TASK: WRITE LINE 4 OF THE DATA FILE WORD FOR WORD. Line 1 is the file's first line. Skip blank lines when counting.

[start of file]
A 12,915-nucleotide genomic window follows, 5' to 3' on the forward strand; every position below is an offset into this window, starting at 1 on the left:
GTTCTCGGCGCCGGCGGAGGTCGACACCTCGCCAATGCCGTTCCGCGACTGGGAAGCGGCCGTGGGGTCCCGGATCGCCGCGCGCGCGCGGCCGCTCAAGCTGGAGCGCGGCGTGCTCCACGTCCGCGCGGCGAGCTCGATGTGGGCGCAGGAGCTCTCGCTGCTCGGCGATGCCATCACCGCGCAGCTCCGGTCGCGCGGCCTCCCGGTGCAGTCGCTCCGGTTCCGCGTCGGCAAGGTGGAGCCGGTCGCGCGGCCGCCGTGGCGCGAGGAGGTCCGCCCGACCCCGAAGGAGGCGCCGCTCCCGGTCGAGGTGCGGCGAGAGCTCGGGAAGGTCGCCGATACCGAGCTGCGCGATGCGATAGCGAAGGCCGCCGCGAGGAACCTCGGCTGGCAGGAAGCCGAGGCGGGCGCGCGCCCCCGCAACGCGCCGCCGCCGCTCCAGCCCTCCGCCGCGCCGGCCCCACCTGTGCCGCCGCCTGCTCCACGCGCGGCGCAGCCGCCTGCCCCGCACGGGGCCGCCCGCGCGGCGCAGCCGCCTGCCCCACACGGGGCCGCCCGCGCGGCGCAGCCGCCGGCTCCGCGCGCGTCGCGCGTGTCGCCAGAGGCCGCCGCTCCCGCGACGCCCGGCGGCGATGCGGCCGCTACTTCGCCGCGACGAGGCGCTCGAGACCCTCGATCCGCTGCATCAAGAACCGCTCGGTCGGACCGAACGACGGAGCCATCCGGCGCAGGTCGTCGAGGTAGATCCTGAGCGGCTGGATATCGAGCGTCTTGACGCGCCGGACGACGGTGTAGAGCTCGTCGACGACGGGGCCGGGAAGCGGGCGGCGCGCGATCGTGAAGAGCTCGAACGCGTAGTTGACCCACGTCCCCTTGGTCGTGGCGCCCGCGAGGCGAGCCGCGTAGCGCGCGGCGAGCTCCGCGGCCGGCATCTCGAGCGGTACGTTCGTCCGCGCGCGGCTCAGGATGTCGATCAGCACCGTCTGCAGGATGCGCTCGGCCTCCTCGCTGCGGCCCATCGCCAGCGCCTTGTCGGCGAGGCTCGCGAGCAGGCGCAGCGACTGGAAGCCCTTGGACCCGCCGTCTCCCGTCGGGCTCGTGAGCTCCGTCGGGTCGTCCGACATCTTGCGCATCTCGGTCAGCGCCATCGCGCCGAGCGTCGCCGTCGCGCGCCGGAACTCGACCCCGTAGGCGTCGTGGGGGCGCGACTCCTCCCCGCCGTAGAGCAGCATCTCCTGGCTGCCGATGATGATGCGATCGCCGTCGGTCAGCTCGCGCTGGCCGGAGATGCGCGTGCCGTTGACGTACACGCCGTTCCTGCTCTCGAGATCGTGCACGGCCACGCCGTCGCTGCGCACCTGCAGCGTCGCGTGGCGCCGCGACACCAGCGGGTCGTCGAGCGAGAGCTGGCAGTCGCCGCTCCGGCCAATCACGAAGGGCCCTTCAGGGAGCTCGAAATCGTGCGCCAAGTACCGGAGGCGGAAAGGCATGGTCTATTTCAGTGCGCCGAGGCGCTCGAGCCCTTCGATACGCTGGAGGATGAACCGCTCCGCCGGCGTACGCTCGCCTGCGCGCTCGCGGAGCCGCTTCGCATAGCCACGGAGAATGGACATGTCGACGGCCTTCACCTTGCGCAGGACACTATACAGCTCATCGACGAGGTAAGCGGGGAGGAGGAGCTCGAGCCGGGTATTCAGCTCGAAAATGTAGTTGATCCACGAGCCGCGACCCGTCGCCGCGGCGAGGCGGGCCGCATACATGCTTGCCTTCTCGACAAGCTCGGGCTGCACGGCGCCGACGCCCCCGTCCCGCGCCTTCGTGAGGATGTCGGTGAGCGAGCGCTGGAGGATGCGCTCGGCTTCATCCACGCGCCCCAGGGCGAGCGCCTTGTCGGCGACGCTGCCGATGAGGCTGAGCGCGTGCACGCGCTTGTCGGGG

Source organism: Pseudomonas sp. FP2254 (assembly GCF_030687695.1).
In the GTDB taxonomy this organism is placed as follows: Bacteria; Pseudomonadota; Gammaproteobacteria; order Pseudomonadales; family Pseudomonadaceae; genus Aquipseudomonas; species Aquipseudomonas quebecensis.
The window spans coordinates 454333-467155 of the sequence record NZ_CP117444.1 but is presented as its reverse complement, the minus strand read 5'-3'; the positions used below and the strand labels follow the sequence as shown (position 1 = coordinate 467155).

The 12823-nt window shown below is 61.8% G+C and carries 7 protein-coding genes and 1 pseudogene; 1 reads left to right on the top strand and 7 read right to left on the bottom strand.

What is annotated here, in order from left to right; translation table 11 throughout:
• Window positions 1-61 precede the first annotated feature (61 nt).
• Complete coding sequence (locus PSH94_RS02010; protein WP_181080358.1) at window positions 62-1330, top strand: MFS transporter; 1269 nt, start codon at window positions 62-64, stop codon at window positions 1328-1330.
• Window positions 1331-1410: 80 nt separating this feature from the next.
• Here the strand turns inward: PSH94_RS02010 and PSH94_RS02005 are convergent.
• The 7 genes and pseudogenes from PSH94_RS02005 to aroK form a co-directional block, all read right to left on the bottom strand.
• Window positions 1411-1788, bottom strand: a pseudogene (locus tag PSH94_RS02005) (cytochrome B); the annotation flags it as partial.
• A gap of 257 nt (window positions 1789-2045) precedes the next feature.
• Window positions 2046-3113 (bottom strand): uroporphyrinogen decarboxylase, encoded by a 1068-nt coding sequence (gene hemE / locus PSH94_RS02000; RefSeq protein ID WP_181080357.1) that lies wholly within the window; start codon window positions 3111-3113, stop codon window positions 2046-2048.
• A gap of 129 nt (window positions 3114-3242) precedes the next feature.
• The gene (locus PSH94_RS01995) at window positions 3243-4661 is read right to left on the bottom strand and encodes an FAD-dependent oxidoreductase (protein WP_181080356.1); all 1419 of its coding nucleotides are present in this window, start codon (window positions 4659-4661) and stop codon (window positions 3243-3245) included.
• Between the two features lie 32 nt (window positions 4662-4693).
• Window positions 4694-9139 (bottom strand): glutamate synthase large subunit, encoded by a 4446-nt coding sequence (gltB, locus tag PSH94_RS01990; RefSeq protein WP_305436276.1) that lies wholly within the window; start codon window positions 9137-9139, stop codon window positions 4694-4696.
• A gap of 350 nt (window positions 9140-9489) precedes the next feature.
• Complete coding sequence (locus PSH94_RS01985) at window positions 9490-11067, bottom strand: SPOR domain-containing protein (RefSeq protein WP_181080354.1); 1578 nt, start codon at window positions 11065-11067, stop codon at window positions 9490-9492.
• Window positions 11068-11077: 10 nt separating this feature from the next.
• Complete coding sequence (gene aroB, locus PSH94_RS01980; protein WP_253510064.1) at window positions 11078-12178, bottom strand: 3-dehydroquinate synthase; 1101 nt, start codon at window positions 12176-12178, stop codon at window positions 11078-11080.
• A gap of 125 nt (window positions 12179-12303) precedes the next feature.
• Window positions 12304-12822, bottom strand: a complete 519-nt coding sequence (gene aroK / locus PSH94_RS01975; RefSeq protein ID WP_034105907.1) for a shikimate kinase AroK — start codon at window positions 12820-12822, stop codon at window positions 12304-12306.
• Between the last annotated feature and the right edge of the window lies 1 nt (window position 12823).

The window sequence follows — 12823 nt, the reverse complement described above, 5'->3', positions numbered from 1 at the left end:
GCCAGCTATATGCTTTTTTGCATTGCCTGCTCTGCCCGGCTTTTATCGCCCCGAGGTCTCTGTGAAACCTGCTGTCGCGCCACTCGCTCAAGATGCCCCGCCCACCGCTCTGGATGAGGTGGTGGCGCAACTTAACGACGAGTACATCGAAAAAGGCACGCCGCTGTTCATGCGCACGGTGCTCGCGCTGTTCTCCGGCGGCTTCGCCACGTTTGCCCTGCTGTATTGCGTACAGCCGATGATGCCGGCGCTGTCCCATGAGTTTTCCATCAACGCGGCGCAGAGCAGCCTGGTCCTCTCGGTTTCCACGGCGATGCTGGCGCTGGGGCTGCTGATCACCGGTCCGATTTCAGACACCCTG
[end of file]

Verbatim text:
In the GTDB taxonomy this organism is placed as follows: Bacteria; Pseudomonadota; Gammaproteobacteria; order Pseudomonadales; family Pseudomonadaceae; genus Aquipseudomonas; species Aquipseudomonas quebecensis.